Nat: Likewise, yeah.
Oscar: Fantastic. And I think we know a lot of your involvement, of course, you are leading one of the most important standardisation organisations in the digital space. We’d like to hear a bit about yourself, something personal, of course, how life led you to this world of digital identity.
Nat: OK. So you wanted to know, how was my journey to the world of identity?
Nat: Yeah. There are three reasons. They all converge to identity. In the middle 1990s, I was working on VPN as an alternative way to secure communications than having dedicated leased lines. And at that time, we were using dedicated leased lines in the financial institutions. And that actually amounts to the identification and the authentication of machines and people as well as integrity protection and encryption of the communication channel. So there you have identity.
Then also, the second reason was that I found in the hard way that access to our personal data is not granted. My daughter had a failed surgery, she was three years old then, and for re-operation I needed to access the medical record quickly but it was not granted. So it was not useful for us. That was a surprise for me. We didn’t have the right nor technology in place to access our own data in a meaningful timeframe. So I started on the combination, the identity and privacy then.
The third one was the research commissioned by the Japanese Postal Agency. It’s been subsequently privatised, but it was still a government agency at the time, on the future of mails. And as part of the research, I got acquainted with Drummond Reed, who dragged me into the standardisation part of the identity arena.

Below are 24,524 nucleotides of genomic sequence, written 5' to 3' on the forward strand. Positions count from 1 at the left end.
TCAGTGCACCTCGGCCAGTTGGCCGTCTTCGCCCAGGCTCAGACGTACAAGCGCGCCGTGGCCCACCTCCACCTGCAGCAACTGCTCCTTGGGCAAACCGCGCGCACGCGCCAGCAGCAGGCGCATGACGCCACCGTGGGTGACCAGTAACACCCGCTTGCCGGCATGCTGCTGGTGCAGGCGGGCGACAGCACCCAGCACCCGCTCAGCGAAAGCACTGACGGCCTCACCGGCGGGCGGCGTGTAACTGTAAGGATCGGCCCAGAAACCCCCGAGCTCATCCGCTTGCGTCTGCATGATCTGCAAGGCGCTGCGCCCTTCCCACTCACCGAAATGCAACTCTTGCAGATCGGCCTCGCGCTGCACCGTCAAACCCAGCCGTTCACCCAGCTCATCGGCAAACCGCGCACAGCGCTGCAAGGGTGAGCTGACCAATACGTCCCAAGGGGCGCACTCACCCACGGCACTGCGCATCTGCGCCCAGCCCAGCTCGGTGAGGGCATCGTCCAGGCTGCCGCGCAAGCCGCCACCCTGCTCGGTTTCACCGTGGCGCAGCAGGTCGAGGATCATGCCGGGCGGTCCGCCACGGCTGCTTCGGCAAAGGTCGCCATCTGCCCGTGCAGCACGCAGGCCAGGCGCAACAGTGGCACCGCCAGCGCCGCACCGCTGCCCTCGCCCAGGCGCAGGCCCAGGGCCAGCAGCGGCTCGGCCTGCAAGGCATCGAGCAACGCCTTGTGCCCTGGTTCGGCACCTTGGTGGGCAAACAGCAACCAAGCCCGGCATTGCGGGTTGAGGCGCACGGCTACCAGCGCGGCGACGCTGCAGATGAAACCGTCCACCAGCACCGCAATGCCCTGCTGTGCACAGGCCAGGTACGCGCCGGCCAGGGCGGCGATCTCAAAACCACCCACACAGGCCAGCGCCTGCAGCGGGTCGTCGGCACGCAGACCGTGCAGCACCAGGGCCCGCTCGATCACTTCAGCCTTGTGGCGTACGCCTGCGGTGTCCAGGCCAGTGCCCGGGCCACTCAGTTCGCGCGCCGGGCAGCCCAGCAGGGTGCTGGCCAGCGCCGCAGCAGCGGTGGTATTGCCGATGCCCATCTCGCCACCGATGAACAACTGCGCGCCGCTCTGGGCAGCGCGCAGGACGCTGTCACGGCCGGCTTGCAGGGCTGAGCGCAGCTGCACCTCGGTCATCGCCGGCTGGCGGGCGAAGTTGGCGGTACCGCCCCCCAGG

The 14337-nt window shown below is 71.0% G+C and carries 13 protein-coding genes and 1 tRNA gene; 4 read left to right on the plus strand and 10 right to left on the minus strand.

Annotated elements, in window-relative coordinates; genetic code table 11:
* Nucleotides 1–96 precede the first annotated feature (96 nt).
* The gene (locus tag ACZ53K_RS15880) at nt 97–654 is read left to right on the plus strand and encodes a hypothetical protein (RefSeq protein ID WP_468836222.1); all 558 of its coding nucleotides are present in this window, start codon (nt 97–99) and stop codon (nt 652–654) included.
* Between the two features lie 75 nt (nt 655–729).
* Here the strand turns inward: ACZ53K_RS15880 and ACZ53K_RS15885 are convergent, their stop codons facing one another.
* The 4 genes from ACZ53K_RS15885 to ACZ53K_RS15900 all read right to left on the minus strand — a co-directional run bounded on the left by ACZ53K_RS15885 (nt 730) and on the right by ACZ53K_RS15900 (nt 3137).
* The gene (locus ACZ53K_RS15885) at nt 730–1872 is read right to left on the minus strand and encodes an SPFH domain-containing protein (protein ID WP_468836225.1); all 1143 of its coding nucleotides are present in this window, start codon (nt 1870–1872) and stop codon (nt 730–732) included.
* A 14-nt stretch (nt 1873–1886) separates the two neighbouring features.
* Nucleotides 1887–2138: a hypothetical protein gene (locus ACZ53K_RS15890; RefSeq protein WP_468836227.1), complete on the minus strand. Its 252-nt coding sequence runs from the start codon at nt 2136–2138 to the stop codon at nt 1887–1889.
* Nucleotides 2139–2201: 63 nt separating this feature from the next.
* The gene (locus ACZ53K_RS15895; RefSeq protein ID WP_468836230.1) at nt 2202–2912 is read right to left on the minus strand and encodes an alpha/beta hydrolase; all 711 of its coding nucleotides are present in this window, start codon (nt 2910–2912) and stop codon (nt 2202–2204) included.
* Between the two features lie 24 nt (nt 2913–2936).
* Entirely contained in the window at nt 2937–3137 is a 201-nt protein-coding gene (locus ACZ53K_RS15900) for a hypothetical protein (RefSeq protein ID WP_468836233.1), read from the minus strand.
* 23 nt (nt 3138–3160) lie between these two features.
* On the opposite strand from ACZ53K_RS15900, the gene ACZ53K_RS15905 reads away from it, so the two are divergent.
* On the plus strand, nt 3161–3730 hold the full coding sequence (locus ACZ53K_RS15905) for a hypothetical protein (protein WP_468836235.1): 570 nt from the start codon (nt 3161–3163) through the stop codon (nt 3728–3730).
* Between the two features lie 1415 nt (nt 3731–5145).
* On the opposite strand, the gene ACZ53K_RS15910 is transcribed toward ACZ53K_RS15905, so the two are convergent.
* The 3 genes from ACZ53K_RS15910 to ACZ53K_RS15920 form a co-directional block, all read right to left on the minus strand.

All of these combined paved the way for me to get into the digital identity standardisation work.
Oscar: I see, it’s very interesting you mentioned these three points. One very technical, solving the security problem so that those time- the VPNs in ‘90s, 1990s. Then you needed to access personal data of your daughter, right? And even though I’m sure it was stored somewhere, but you were not able to access it in a timely manner, as you said so.
Oscar: Yeah. And then I think the opportunity came, as you mentioned in the Japanese Postal Agency to start working on the standard. So, yeah, super interesting. And we have talked recently and you say you wanted to talk about FAPI, one of the… yeah, one of the main – well children of OpenID Foundation. We have interviewed also Don Thibeau a bit more than one year ago. He a little bit talked about that standard. He has been very enthusiastic about talking that standard and I’m sure you have much more to tell us. But please tell us what is the… what – where is the beginning of that? So what were the challenges that you were working on OpenID Foundation found, led that – led to the, yeah, to start working on the creation of FAPI?
Nat: Yeah. So, right after we have finished OpenID Connect in 2014, I think I have started working on FAPI- preparation for FAPI in 2015. OAuth and OpenID Connect are designed to scale from the point of view of security. If you use only the very basic, you can achieve entry-level security quite simply. Since you’re not using options, it was not that hard to achieve interoperability.
However, when you wanted to achieve more security, you had many options to choose from. And the different combinations not only led to different security properties, but also a lack of interoperability. We needed to bolt the options down so that we have known security properties as well as interoperability.